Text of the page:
Karma - The Mechanism: Reincarnation

Published: 23.11.2014

Karma is easily associated with reincarnation. Not without reason; - though karmic mechanisms definitely operate in the actual present, they also are placed in the context of successive embodiments. The West often looks upon this model with disdain and without much further consideration relegates it to the domain of oriental fairy tales - usually with a mild ironic smile.

But we easily forget that our precious Western idea of existence is also just a concept. The presumption that life is created from nothing to assume a brief corporal existence, then - at its end - is transferred to another type of body to remain rather eternally in heaven or hell, - this presumption originates in religious beliefs hardly accessible to logic.

Ever since science successfully propagated the idea that only what is physically perceived is permitted to exist, heaven and hell are dismissed. Our life (and our consciousness) was reduced to an accidental play of chemicals that neither exists before the body's birth, nor after its death and therefore could not possibly have any deeper meaning.

Now - every concept - whether originating in the divine, scientifically proven or practically tested - is always only a mental model, a pattern projected onto a set of personal experiences. And these patterns always amplify some parts of the experience while ignoring or reducing the relevance of others.

Unfortunately many of these models exclude entire sections of reality which govern highly important mechanisms of life. It is impossible to discover these missing mechanisms from the inside of a concept with only the help of the concept's tools and logic. And it often is very difficult to even get a notion that something else exists outside the cherished model. As long as we rigidly adhere to one single model, there always is the danger that entire sections of reality are inaccessible to us.

Yet we cannot live without concepts. We need a conscious idea how to successfully handle life. But since no concept is capable of embracing the entire latitude, depth and dynamism of our existence, it doesn't make sense to take the belief in one system as the ground to principally reject the serious examination of others.

Karma and reincarnation are also nothing other than concepts projected onto this world. They are not holy and there certainly are areas in which they are not valid. Yet karma and reincarnation encompass a far broader section of reality than many other (Western) models. They open up experiences and mechanisms other concepts do not believe accessible.

Reincarnation manifests our craving to physically experience all the values, ideas and ideals we carry deep within us. Our present life is a very expression of this craving. What we encounter now IS reincarnation! We ourselves consciously attracted all the circumstances we experience at present. We ourselves created all the challenges, the tension, the impossible situations we confront now so as to bring out the values hidden within us. We did and do create this because we were unable to experience the fulfillment of these aspirations in previous lives.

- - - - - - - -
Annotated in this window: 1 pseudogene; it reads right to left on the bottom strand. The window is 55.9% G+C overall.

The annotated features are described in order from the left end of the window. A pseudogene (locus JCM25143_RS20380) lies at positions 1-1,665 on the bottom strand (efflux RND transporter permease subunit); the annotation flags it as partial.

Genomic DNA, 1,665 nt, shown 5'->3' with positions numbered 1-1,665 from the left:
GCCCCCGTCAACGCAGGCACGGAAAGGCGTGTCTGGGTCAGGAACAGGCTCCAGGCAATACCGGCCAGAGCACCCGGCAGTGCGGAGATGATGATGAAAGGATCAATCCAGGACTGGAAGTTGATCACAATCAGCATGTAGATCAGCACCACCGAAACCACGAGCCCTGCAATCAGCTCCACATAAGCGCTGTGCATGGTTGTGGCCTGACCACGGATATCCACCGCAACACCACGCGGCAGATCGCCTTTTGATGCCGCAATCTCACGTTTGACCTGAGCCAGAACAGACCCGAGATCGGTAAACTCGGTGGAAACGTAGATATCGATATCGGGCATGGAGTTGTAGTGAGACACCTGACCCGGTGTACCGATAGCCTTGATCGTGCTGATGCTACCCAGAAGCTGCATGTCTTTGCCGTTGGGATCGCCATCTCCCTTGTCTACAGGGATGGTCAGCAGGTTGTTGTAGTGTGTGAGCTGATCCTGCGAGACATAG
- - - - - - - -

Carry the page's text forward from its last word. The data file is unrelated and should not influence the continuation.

Not everything we want to experience needs necessarily be regarded as positive in the social context in which we incarnate. It may well set us against norms, break rigid rules, upset ourselves and others, and much more, but nevertheless it is all driven by the same intense desire to manifest those values within us. Some of these values might find success, some might face opposition and become failures and some might die off in the process without even leaving a trace. But this is only one part of the learning process we subject ourselves to. The most important thing in all the actions, attitudes and emotions we create is that we manifest them in the first place, - is that we do not keep them bottled inside us, - is that we express what we feel within us in the physical world.

When we leave our present body, we take with us all the abundance of the experiences gained by these attempts, all the sagacity, the maturity, the sovereignty we accumulated within us. We might even choose to carry detailed memories into our next lives, but this is rare. Most of us favor to enter a new life unencumbered by the recollection of past events.

Death is a highly overrated experience. It is nothing other than leaving our physical body to experience different levels of existence. It is nothing other than what we experience while we are dreaming. When entering the dream-state, we take it as a self-understood fact that we do not take our physical body with us. It remains behind in bed while we take on a 'dream'-body that feels as real as our physical body. And this 'dream'-body often enables us to experience action far more flexible, intense and exciting than our present conditions would ever permit. We also never lose our identity while entering dreams, we always take the 'I' with us, - and we always feel completely normal and natural in our dream-identity while doing the most extraordinary things.